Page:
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Home > Living Well > Health Library > Making Wise Health Decisions
Throughout your life you will have to make health decisions for yourself and your family. The decisions you make will influence your overall well-being as well as the quality and cost of your care. People who learn as much as they can about their choices often are more confident about the decisions they make. And in general, people who work with their doctors to make health decisions are happier with the care they receive and the results they achieve.
Why should you partner with your doctor to make decisions? Aren't you paying him or her to know what to do? There are often several approaches to diagnosing and treating a health problem. And it's not always clear what choices are the best ones for you. You are more likely to feel better about the chosen approach if it is the one best suited to your needs and values. Sometimes the best choice is to say "no" to care you don't need.
The best formula for making health decisions is to combine the most reliable medical facts with your personal values. These include your beliefs, fears, lifestyle, and experiences, and they all play a role in helping you make decisions about your health.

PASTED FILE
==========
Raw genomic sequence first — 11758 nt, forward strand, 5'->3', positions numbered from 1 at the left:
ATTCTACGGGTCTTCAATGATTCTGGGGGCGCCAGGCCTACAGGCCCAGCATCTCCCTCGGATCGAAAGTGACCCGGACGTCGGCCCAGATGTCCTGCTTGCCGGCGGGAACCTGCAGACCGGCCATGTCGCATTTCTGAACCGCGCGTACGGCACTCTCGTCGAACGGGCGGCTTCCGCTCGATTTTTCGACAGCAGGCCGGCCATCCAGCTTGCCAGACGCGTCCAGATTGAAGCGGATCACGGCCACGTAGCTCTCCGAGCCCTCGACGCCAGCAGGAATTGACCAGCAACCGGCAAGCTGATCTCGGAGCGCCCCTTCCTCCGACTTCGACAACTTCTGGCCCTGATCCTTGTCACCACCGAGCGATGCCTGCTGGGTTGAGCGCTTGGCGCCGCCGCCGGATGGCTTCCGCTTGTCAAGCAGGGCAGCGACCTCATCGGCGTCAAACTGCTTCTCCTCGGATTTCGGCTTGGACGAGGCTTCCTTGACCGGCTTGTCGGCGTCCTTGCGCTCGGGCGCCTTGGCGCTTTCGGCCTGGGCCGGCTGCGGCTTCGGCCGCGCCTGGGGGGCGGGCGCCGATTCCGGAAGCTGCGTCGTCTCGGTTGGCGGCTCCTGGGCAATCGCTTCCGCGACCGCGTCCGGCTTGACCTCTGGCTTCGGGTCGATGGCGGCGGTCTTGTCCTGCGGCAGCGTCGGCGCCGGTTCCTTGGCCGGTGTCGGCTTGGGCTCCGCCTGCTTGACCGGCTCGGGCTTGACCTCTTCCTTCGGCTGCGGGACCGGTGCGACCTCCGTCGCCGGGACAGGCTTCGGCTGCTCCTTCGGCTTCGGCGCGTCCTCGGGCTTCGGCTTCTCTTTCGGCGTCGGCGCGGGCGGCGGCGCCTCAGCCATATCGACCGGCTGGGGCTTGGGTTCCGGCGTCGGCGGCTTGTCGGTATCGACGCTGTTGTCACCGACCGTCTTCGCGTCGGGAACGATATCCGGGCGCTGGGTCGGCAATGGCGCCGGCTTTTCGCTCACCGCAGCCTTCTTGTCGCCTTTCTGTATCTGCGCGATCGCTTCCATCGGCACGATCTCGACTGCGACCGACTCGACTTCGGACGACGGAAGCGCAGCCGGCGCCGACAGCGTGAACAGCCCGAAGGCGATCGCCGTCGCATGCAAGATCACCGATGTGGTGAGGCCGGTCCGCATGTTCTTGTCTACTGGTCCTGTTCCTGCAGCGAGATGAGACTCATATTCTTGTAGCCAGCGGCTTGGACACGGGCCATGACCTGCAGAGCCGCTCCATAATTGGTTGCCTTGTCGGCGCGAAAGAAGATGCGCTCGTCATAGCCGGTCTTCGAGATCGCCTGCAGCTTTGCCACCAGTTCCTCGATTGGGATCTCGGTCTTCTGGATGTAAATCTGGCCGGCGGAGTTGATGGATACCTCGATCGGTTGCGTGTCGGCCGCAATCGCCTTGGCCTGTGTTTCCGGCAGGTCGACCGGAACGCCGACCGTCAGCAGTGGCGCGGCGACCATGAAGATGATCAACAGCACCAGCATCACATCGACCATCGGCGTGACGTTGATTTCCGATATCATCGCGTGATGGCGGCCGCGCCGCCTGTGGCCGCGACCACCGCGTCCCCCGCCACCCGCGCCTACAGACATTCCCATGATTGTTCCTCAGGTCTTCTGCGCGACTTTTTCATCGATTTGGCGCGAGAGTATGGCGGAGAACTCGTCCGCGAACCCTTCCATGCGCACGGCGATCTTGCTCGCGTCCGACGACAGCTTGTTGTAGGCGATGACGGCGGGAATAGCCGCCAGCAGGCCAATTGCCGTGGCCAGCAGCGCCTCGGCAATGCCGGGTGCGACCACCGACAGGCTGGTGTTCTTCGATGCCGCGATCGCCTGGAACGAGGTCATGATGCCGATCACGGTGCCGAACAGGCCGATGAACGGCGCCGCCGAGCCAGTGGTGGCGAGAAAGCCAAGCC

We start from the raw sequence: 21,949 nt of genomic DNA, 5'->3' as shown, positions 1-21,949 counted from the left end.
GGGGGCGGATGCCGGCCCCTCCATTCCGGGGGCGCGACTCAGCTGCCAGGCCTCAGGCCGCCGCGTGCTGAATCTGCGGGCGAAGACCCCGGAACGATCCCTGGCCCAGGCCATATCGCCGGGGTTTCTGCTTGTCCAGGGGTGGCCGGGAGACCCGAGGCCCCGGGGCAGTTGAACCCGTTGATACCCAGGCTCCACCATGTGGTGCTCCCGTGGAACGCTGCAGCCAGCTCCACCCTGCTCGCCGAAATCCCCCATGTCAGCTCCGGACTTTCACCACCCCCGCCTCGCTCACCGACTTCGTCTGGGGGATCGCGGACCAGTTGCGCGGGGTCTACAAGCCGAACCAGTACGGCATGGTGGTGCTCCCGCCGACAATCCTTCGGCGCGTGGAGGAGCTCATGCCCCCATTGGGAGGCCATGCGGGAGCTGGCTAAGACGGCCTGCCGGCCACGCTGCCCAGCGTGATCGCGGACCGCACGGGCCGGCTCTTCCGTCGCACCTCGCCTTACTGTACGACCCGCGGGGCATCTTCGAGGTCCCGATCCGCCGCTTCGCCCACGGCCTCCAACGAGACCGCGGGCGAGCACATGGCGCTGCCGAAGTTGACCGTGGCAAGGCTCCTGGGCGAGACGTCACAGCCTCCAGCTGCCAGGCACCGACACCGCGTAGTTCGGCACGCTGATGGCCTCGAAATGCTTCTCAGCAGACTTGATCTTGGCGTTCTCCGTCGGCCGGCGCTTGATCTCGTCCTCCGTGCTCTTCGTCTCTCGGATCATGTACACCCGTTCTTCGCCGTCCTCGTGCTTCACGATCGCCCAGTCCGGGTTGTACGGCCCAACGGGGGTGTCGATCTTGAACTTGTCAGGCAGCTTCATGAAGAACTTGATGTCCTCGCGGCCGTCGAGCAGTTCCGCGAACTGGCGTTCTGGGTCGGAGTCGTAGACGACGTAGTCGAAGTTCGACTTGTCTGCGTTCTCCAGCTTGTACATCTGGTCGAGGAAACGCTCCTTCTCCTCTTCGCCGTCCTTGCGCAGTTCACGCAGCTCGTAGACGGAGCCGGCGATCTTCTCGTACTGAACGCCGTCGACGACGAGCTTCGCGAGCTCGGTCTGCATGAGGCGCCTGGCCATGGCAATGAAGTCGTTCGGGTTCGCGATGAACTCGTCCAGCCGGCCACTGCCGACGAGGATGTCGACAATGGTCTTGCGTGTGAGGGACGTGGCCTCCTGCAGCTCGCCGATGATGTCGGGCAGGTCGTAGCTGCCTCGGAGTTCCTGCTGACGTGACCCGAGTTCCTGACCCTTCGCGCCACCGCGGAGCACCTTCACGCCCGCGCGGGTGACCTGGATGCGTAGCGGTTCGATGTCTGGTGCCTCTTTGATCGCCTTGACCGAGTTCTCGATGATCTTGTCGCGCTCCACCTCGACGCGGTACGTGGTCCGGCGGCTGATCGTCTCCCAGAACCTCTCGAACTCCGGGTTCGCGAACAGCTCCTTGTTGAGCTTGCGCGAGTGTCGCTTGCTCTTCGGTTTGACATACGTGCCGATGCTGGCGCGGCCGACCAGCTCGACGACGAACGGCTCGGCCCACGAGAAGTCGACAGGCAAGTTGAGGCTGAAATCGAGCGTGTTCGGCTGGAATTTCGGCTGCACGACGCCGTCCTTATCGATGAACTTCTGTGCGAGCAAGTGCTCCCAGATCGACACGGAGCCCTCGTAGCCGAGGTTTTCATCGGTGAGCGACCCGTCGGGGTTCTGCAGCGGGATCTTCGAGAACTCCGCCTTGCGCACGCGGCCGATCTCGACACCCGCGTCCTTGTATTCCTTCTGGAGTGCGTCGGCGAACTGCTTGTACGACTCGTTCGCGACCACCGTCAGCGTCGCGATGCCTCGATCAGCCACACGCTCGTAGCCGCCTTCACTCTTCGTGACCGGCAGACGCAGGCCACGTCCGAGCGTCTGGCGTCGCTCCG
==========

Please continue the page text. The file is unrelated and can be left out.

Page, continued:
Put more simply:
Medical Information + Your Information = Wise Health Decisions
The following are some simple steps for you to follow when you have a health decision to make. Depending on the decision, the process may take a few minutes, a few hours, or several weeks. Take as much time as you need to make the decision that is right for you.
For more information, see the topic Smart Decisions: Know Your Options.
Other Works Consulted
Horowitz JA (2010). The therapeutic relationship. In CL Edelman, CL Mandle, eds., Health Promotion Throughout the Life Span, 7th ed., pp. 91–114. St. Louis: Mosby Elsevier.
Current as of:
February 11, 2021
Author: Healthwise StaffMedical Review: Catherine D. Serio PhD - Behavioral HealthAdam Husney MD - Family Medicine
Current as of: February 11, 2021
Author: Healthwise Staff
Medical Review:Catherine D. Serio PhD - Behavioral Health & Adam Husney MD - Family Medicine
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